Ring in the New- DEC 28, 2016
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You don’t need a weatherman to know which way the wind blows. Bob Dylan
Taking a gander at recent history seems like a lot of folks are wishing they had a direct line to Nostradamus. From this perch in the tropical forest, kinda’ seems like things have gone a bit topsy-turvy since the events of November. Not the elections, silly, I’m talking about the weather here in Guanacaste.
I mean really, sometimes the forces of Nature can just be so, well, inconsiderate. As it turned out, the first hurricane to enter Costa Rican territory, Otto, just happened to make landfall with Category Two winds, about mid-day on my very own birthday. I spent the day battening down the hatches, putting cinder blocks on flapping pieces of galvanized roofing and cutting down a tree or two that looked capable of slicing my house down the middle like an oversized birthday cake. Not exactly what I had in mind for my special day.
Judiciously following the regular updates out of the National Hurricane Center website, I was preparing for the tropical storm force winds that were forecast to extend 60-80 miles out from the eye of the beast. Not to mention the possibility of isolated downpours delivering a month’s worth of rain in a question of minutes. With one eye on the updates from the NHC and another on every breath of wind or strange looking cloud, I received an urgent message from a friend in San Jose. Just after noon, Mario, an engineer with ICE and not the sort to fly off the handle easily, forwarded the news of a 7.2 earthquake off the coast of El Salvador, and a sort of ‘pre-alert’ for a tsunami. I mean sometimes, you just can’t make this stuff up. In my case at least, there’s a reason why I have a prescription for Xanax. You hear something like that, like hello, which of your friends living on the beach do you call first? When the tsunami alert got rescinded an hour or so later, I went back to waiting for the first signs of Otto to appear on the northeastern horizon.
It got me to thinking just how many times since the last weeks of October, during any sunny day with steady breezes off the land, I’d heard neighbors or friends say, “this is it, summer, no more rain.” Not all of them, mind you. Evido, my local meat and corn supplier actually planted a fast maturing hybrid corn in the month of October, in spite of everyone telling him he was ‘loco’. “You watch,” he said, “it is going to rain ‘bastante’ into December.” In addition to Evido, I was receiving somewhat more professional advice.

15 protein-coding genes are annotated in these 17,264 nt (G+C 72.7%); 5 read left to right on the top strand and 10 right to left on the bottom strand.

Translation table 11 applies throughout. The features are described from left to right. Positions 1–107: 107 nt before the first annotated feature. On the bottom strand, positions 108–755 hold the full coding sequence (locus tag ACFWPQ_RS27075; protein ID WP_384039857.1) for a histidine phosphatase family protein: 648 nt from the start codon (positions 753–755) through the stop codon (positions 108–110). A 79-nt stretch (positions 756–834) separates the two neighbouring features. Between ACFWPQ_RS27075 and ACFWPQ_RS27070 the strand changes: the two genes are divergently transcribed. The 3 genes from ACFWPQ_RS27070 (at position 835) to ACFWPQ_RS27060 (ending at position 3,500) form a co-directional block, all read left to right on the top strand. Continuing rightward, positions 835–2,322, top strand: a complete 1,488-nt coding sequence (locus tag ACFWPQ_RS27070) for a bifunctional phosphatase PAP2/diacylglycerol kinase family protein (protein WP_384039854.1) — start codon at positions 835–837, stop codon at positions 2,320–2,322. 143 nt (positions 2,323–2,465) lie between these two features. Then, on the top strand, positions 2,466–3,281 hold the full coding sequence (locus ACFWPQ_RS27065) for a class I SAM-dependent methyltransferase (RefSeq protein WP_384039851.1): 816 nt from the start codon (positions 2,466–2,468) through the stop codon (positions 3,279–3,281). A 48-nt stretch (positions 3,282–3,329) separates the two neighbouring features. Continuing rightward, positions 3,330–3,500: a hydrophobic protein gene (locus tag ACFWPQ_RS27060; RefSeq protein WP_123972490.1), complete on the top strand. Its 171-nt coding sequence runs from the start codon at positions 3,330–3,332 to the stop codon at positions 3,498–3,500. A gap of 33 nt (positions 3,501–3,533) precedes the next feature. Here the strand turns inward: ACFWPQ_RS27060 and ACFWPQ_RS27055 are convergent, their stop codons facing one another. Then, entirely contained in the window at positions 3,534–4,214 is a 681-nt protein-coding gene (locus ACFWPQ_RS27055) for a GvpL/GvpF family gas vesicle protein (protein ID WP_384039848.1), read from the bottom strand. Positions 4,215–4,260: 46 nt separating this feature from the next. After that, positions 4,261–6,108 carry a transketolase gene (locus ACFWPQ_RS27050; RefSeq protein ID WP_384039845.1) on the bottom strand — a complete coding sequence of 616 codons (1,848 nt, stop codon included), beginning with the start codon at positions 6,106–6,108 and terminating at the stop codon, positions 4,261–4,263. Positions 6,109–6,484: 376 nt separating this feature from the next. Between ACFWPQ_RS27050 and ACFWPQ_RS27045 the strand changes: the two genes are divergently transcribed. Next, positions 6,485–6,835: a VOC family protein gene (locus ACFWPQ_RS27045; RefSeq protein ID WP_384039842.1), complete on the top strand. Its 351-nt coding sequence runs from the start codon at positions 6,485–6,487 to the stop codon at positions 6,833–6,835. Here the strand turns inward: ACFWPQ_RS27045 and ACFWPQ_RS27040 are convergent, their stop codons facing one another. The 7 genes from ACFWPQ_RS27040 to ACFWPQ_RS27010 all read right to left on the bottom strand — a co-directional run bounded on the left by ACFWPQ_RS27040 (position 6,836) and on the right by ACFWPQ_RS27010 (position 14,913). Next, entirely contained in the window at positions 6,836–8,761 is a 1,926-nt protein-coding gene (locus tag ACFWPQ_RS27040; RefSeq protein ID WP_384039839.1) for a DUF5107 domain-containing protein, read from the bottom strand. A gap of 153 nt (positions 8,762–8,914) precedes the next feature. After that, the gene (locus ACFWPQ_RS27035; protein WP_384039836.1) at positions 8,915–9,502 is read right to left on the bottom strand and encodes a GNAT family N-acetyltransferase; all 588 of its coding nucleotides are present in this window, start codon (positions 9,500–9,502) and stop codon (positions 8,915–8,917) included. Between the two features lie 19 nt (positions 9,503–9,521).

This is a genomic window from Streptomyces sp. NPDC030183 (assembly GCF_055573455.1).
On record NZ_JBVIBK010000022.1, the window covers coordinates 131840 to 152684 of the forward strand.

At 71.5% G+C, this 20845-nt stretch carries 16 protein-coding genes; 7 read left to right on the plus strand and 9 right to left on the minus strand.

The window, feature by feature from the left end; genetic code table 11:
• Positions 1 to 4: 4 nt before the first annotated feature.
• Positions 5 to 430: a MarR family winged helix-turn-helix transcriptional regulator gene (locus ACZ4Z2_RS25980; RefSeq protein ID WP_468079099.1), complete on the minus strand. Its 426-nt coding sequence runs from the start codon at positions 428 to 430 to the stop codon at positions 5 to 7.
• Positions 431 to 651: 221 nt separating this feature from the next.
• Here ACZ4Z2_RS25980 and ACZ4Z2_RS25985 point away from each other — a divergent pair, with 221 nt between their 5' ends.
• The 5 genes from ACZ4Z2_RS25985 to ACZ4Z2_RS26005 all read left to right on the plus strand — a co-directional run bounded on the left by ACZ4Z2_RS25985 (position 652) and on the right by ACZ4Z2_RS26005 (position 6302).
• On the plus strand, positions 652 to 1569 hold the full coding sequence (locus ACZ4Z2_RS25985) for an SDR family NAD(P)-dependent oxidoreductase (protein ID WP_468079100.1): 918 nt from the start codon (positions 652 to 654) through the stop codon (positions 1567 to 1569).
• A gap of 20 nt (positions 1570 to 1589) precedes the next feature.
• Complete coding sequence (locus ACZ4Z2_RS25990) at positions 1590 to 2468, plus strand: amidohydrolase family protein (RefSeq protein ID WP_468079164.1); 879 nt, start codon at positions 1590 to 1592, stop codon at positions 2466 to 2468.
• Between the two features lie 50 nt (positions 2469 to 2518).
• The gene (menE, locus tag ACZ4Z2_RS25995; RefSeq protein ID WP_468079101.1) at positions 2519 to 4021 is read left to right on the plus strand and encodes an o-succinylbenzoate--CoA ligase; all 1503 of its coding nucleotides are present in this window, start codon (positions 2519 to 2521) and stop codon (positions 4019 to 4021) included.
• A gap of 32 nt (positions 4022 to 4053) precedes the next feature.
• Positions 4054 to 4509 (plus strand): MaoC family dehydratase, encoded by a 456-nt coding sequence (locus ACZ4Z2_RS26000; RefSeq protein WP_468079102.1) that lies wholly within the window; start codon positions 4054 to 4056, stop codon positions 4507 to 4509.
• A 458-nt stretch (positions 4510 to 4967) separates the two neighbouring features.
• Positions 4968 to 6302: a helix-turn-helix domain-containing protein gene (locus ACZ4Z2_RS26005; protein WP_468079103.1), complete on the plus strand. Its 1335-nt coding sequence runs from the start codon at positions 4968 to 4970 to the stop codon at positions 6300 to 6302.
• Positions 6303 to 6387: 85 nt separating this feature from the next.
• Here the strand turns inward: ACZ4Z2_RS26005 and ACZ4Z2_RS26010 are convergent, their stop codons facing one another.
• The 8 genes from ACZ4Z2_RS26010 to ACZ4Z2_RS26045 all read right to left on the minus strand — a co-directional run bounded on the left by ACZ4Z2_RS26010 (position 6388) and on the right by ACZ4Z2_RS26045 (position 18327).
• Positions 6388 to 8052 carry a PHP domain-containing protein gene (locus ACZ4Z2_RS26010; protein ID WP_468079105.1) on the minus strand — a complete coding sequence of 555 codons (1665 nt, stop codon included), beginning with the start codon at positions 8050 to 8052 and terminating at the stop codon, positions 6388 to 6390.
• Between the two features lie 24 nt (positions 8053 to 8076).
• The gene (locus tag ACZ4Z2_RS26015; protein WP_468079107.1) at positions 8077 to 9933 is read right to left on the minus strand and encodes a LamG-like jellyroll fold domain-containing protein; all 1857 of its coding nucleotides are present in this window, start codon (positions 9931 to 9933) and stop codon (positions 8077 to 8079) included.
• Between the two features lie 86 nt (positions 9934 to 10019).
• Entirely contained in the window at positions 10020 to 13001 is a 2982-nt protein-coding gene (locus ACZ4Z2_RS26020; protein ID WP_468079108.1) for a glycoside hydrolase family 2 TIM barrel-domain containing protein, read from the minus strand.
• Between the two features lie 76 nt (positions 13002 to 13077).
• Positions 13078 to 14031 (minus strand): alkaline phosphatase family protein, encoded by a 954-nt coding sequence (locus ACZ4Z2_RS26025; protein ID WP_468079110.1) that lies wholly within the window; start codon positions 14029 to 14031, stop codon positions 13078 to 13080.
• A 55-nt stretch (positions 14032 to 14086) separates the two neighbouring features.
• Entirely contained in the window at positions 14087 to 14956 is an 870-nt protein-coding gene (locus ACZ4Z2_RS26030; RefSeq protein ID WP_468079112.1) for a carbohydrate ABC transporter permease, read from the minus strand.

Almost a year ago, at a conference on the 3-year drought here in Guanacaste, hosted at the UNA in Nicoya, I had the good fortune to meet Irina Katchan, a meteorologist with more than 30 years experience here in Costa Rica. Almost a month before hurricane Otto stormed across the country, she told me that ‘something’ was brewing in the Caribbean, the likes of which she’d never seen this time of year. For a couple of weeks, the NHC (National Hurricane Center) called it a broad area of low pressure with 50% chance of ‘organization’ over a 5-day period. At first it was supposed to track towards the northeast. As it turns out, Otto, once he got himself organized, apparently had other plans.
Mollified somewhat by his lackluster showing in my particular neck of the woods, I ventured out for a birthday beer and a sumptuous plate of Thanksgiving turkey at Garret and Marcela’s nearby restaurant. Not until the early hours did the reports start coming in of the devastation visited upon a number of cantons and municipalities that had apparently failed to heed the warnings issued by the central government earlier in the week, and by disaster management experts years before.
The incredible outpouring of support: donated food, clothing and mattresses from all over the country, while noble and admirable in itself, is no substitute for a healthy dose of several ounces of prevention. The government can warn, the agencies and experts can advise and recommend, but the municipalities and local authorities have to act. In the case of Uppala, the city had been advised to cease issuing building permits in the areas deemed to be vulnerable and to implement relocation of homes and businesses out of the danger zones. At the risk of delineating the obvious, evacuation plans and even drills fall into the realm of local responsibility.
The post mortem analysis and commentary on events in Uppala would appear to indicate that the local government didn’t want to upset the economic apple cart by refusing building permits nor ruffle anybody’s feathers by relocating the town to higher, albeit safer areas. Any similarity to the municipality of Santa Cruz refusing to heed recommendations to halt the issuance of building permits in areas with depleted aquifers is pure coincidence.
The take home message here is that the weatherman might well be able to help you know what’s coming your way. But when push comes to shove, you either want solid, responsible local organizations including the government and private sector, or a clear path to the emergency exit.
Tom Peifer is an ecological land use consultant with 20 years experience in Guanacaste. 2658-8018. firstname.lastname@example.org El Centro Verde is dedicated to researching and promoting sustainable land use, permaculture and environmentally sound development http://www.elcentroverde.org/